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Republican presidential candidate former President Donald Trump speaks at the National Religious Broadcasters convention at the Gaylord Opryland Resort and Convention Center on Feb. 22, in Nashville, Tenn.George Walker Iv/The Associated Press

Former President Donald Trump said Friday that he would “strongly support the availability of IVF” and called on lawmakers in Alabama to preserve access to the treatment. It was his first comment since an Alabama Supreme Court ruling that led some providers in the state to suspend their in vitro fertilization programs and has divided Republicans nationally over the issue.

Trump, in a post on his Truth Social network, said: “Under my leadership, the Republican Party will always support the creation of strong, thriving, healthy American families. We want to make it easier for mothers and fathers to have babies, not harder!”

The comments come after a ruling by the all-Republican Alabama Supreme Court, among the nation’s most conservative judicial panels, that frozen embryos can be considered children under state law. Since then, some Alabama clinics and hospitals, including the University of Alabama at Birmingham health system, have announced pauses on IVF services.

The fallout from Alabama has deepened divisions among conservatives over abortion and other reproductive services in a campaign season already fraught with debates over whether Republicans should pursue a national abortion ban after the U.S. Supreme Court’s 2022 ruling that overturned the 1973 Roe v. Wade decision that legalized abortion nationwide.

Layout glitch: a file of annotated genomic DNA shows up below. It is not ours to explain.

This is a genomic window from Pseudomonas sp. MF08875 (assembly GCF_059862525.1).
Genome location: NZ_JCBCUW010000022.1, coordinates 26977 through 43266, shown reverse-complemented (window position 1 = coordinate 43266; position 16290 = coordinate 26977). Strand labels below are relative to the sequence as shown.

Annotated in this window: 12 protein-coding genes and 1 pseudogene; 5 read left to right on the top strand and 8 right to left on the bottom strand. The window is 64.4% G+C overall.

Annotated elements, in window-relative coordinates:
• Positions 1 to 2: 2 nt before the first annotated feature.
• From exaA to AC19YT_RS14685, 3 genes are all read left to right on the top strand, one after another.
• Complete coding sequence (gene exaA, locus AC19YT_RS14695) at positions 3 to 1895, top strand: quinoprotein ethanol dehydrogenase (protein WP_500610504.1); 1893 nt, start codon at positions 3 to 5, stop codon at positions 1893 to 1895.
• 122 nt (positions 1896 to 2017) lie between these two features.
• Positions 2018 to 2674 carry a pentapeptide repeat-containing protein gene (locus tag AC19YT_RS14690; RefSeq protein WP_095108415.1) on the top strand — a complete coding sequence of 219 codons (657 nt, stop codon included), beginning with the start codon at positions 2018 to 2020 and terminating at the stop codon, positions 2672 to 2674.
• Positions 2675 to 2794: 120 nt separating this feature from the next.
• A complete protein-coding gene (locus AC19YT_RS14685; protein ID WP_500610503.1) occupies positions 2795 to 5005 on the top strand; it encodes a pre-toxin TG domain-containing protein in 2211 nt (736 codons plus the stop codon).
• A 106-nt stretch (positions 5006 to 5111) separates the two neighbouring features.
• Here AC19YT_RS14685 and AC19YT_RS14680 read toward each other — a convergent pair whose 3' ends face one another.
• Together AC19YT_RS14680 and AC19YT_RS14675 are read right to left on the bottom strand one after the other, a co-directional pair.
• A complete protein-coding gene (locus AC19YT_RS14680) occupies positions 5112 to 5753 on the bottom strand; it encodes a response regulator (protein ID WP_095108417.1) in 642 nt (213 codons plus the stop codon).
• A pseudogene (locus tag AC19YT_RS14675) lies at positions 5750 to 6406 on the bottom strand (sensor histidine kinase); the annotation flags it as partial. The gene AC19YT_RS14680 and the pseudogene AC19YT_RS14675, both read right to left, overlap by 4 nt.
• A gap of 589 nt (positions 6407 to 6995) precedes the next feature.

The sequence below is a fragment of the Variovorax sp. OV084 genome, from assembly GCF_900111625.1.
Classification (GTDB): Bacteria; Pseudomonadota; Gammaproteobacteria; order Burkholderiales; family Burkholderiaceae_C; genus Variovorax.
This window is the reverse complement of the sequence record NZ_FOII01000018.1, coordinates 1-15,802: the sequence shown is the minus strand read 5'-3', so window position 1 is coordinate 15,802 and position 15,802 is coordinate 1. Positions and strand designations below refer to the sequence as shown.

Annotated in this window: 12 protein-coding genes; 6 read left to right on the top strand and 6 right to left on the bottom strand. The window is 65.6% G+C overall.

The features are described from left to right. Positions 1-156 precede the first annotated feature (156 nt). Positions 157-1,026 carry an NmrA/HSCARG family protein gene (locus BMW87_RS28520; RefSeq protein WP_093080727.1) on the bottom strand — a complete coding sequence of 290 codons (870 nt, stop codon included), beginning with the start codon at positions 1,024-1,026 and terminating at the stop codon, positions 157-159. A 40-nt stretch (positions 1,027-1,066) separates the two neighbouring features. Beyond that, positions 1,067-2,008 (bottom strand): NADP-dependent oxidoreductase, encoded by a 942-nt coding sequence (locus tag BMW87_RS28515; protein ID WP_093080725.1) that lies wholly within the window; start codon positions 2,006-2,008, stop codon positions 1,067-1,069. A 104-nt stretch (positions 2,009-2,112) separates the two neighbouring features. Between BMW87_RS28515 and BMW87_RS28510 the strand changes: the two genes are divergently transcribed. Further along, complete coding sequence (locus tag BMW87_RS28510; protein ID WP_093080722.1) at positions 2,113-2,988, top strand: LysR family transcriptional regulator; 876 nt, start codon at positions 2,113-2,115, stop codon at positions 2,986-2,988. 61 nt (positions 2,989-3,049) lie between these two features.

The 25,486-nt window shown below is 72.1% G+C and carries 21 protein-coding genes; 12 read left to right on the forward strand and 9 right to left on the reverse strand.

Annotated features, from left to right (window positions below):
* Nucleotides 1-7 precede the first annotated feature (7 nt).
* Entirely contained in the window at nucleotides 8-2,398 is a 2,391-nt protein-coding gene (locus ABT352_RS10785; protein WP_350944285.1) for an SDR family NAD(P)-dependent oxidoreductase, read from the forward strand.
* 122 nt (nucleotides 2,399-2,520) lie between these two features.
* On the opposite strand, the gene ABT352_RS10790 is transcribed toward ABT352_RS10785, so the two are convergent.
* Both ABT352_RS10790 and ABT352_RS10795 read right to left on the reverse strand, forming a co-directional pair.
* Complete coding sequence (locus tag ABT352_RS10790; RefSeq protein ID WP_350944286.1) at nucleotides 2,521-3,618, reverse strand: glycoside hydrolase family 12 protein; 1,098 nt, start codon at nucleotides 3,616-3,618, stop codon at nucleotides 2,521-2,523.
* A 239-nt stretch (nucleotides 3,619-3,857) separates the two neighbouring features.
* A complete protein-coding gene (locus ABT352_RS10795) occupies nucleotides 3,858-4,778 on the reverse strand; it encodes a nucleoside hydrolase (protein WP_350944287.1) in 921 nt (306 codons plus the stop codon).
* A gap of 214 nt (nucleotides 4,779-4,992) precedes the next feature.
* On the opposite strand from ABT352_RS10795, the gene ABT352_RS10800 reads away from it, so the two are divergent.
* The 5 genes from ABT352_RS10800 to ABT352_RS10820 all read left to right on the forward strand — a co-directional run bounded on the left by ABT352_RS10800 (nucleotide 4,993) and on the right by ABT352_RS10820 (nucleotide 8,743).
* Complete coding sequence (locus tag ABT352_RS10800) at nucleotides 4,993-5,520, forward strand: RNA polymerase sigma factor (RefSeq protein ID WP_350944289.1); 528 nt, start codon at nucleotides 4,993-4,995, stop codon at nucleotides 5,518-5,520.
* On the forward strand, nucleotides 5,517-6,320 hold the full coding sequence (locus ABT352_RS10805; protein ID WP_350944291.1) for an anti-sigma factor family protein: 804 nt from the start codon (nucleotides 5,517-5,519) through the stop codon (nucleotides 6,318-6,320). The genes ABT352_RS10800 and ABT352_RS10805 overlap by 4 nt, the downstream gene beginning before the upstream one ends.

Trump’s statement also comes on the final day of campaigning before the South Carolina Republican presidential primary, in which the former president is the overwhelming favourite against Nikki Haley, the state’s former governor who served as Trump’s U.N. ambassador.

As president, Trump nominated three of the justices who overturned Roe and paved the way for state lawmakers across the country to impose dramatic restrictions in access to abortion.

Some anti-abortion advocates have suggested courts should go further to rule embryos are children, which would sharply ramp up restrictions on treatments like IVF. But the Alabama example has fuelled abortion-rights supporters and also many moderate voters who see the outcome of a hardline embryo policy restricting many Americans’ only path to having their own biological children.

And some more moderate Republicans worry that the party will lose more elections if GOP candidates are viewed as too extreme on those reproductive issues. –- Kinnard reported from Charleston. Price reported from Rock Hill, South Carolina. Barrow reported from New York.

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